Environmental connections to public health >>
Proper disposal of CFLs
NPR reports on the hidden hazards of compact fluorescent light bulbs. CFLs contain trace amounts of mercury that can be released when the bulbs break. The concern is not for consumers but rather those who handle our solid waste. As recycling programs for CFLs are not yet in place in many cities, some people are tempted to toss them into their municipal trash, where invariably they will break and leave residues on trash cans, dumpsters, and trash trucks. Bad idea.
Do not put your CFLs out for regular trash pick-up. Instead, store them in a shoebox in your garage or closet and when the box gets full take them to a recycling facility or hazardous waste drop-off to dispose of them all at once.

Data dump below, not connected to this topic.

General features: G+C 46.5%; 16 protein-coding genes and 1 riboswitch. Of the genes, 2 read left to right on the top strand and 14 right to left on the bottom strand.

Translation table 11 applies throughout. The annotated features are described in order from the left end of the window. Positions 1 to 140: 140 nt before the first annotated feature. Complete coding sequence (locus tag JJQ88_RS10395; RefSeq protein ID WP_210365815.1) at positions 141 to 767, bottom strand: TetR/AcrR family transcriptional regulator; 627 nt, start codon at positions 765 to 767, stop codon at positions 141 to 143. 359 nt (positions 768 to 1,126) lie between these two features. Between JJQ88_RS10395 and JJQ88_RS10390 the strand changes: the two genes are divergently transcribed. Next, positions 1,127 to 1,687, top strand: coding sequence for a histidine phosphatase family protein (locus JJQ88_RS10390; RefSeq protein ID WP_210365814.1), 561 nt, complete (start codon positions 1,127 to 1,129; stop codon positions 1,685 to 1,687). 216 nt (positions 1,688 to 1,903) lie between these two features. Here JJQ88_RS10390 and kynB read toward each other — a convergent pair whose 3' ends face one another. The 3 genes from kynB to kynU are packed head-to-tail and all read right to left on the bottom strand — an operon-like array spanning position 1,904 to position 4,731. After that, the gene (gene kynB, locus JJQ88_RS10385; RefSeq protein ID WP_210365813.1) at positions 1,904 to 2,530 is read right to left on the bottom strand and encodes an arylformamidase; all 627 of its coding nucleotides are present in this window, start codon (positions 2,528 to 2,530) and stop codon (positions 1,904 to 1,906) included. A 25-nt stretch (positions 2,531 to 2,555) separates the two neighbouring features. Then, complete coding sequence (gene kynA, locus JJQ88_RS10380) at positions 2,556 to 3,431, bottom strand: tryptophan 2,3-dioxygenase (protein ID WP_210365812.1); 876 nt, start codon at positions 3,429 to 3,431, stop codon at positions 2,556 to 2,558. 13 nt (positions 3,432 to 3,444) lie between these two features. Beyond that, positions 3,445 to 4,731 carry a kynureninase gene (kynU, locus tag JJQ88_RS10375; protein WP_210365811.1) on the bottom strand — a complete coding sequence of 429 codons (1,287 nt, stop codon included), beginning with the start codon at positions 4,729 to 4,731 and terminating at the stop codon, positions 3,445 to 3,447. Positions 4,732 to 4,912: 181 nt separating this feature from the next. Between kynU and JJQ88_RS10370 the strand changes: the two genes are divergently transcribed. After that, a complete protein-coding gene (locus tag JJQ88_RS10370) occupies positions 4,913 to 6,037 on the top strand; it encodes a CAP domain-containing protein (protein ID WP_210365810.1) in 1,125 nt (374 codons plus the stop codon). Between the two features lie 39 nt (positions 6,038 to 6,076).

I’m going to keep my expired CFLs right next to the box of 25 incandescents I replaced this fall. My guess is disposal options for CFLs will be better by the time that shoebox gets full. With the longer life of the bulbs and their emergence as mainstream products only recently, there shouldn’t be too man burnt out CFLs yet.
[Wendy Reed, who manages EPA's Energy Star program] says that even though fluorescent bulbs contain mercury, using them contributes less mercury to the environment than using regular incandescent bulbs. That's because they use less electricity — and coal-fired power plants are the biggest source of mercury emissions in the air.